7. zioxide macrumors 603

    zioxide

    Joined:
    Dec 11, 2006
    #7
    Yeah you definitely don't need FCS and probably won't even need Final Cut Express for a while.

    I'd recommend the tape HV20 because you'll have an instant backup of your video. If you get a HDD based cam, you're going to have a good backup solution in place, because if a hard drive failed, you'd lose all your data. You can just throw the tape in a box and be all set for a backup.
     
  8. RBMaraman macrumors 65816

    RBMaraman

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    Jul 25, 2002
    Location:
    Prospect, KY
    #8
    Definitely stick with Mini-DV, as it is the current standard. Once you really start getting into filming and editing, you'll really understand how important it is to have a hard-copy tape backup of your footage.

    iMovie is a fantastic piece of software. I'd recommend picking up a book on it so you can familiarize yourself with terminology, tips, and tricks that will make learning the software much easier.

    Some basic tips:
    1. DV footage takes up a lot of hard drive space, so make sure you purchase the iMac with a large drive, or purchase an external FireWire drive.
    2. When working in iMovie, make sure you save often. iMovie is excellent, but when working with large video files, transitions, effects, sound, etc., sometimes the program can become unstable and suddenly quit. A newbie mistake is working a hour or more without saving when suddenly the program quits, meaning you just lost all your work.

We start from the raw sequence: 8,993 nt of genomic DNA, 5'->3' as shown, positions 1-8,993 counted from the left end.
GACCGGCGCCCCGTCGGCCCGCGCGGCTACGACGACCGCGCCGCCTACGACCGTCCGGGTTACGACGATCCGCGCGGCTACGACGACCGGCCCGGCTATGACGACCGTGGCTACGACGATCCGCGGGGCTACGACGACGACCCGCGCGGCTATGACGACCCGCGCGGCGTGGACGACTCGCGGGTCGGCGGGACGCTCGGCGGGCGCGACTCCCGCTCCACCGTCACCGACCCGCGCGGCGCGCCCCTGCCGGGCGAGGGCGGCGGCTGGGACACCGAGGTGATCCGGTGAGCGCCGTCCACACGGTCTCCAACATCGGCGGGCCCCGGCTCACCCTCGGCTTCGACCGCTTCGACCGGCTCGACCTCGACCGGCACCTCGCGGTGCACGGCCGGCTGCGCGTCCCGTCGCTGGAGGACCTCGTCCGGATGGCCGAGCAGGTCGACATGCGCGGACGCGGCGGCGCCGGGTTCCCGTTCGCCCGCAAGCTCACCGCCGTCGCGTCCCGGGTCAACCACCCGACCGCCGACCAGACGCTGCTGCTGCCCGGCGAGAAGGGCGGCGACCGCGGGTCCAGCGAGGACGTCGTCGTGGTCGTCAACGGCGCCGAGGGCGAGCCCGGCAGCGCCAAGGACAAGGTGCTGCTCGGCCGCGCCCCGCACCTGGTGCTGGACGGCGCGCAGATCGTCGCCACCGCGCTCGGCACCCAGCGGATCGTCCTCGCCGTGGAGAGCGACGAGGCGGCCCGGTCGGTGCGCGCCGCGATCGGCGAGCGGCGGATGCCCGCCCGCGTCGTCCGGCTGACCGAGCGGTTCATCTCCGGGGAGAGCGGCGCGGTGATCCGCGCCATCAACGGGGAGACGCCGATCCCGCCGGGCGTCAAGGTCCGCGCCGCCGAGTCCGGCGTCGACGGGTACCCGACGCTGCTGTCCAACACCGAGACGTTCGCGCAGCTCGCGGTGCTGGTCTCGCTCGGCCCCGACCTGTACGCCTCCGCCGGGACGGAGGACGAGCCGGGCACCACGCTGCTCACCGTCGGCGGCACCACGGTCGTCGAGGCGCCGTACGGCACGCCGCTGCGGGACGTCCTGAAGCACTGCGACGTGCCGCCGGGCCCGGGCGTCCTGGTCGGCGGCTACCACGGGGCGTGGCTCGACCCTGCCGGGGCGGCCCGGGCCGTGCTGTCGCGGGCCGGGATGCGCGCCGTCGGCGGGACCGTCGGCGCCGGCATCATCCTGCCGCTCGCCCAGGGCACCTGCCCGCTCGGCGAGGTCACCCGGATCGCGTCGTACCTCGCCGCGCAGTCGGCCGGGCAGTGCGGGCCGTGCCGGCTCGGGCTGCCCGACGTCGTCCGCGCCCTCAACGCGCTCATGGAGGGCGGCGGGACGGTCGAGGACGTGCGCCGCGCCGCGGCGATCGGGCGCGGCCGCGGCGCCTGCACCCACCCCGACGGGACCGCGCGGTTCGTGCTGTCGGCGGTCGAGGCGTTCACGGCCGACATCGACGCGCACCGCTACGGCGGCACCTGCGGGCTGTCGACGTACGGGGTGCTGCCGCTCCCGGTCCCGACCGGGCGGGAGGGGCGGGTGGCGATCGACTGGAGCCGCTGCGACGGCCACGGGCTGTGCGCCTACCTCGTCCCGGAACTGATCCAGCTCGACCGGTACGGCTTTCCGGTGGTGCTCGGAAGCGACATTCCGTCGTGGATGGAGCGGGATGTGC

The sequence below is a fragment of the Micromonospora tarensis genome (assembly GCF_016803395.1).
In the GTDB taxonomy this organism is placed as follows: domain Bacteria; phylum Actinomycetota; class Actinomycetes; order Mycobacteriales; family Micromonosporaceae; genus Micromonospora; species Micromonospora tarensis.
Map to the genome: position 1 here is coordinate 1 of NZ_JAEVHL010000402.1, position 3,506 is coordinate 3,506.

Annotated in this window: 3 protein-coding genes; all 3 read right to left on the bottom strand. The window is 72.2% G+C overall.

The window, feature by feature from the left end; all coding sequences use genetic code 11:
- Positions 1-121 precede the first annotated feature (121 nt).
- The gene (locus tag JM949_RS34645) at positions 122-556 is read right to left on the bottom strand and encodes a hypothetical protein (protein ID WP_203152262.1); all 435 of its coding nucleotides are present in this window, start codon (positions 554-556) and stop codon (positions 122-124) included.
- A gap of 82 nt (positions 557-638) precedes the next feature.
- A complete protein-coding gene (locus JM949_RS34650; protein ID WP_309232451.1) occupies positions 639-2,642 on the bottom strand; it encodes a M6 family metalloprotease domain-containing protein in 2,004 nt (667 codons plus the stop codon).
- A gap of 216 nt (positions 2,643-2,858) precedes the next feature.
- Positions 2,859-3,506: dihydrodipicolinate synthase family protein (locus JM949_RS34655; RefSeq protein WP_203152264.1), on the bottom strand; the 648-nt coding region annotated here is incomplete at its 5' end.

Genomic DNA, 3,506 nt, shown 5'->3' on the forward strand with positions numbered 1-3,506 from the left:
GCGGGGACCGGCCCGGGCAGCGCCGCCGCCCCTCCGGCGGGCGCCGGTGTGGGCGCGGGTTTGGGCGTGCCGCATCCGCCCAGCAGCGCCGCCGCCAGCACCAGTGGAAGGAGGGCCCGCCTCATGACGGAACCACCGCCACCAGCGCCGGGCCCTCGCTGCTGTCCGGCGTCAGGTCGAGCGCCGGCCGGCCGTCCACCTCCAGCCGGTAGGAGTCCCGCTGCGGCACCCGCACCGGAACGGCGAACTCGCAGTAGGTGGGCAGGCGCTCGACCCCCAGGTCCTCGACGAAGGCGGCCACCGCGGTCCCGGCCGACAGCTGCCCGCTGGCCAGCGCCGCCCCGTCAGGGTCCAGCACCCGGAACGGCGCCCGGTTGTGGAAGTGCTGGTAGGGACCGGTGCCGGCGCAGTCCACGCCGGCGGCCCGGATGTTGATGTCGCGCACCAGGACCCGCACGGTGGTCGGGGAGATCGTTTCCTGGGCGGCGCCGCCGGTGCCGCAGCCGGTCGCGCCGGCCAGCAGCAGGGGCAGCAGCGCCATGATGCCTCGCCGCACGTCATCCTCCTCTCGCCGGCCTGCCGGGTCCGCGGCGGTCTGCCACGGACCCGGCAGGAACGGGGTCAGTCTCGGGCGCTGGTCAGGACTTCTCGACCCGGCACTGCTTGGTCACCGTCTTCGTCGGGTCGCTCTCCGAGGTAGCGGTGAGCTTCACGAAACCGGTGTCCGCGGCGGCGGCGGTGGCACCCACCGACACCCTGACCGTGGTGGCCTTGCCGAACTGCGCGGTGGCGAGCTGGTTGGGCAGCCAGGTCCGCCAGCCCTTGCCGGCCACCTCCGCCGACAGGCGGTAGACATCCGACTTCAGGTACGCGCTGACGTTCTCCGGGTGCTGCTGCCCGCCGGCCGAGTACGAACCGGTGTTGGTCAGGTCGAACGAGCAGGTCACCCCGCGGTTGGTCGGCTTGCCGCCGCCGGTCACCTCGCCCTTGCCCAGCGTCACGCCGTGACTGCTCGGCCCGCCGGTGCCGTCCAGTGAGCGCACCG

9. P-Worm macrumors 68020

    P-Worm

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    Jul 16, 2002
    Location:
    Salt Lake City, UT
    #9
    There is a great podcast for people starting out like yourself.

    http://www.izzyvideo.com/

    Some of the topics may be a little too advanced and some of the video tutorials will be impossible for you because it deals with Final Cut Studio. But if you search for topics about shooting techniques, Izzy gives some great advice that can help make your videos more professional. Check it out.

    I agree with what others have said about software. I would play around with iMovie for a while and get used to how the whole video editing workflow works. One thing to keep in mind with all of the software advancements of the digital age is that nothing beats great footage. If you can learn to really control your camera, lighting, and audio, you can make great looking videos without much work in the computer at all. It would be a good idea to start learning that way and then when you switch to more powerful software later, you will be 'ahead of the game' so to speak because you aren't trying to fix everything in post.

    Good luck and have fun with it!

    P-Worm
     
  10. Jshwon thread starter macrumors 6502

    Jshwon

    Joined:
    Nov 2, 2007
    #10
    Thanks everyone for all of your help! I will be sure to check out all the recommendations you posted. Hopefully soon I will be able to contribute some of my own material.
     
  11. chris200x9 macrumors 6502a

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    Jun 3, 2006
    #11
    you might want to download imovie '06 its free, I heard 08 which youll get with your computer lacks the cool effects
     
  12. ChemiosMurphy macrumors 6502

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    Sep 25, 2007
    Location:
    Warminster, PA
    #12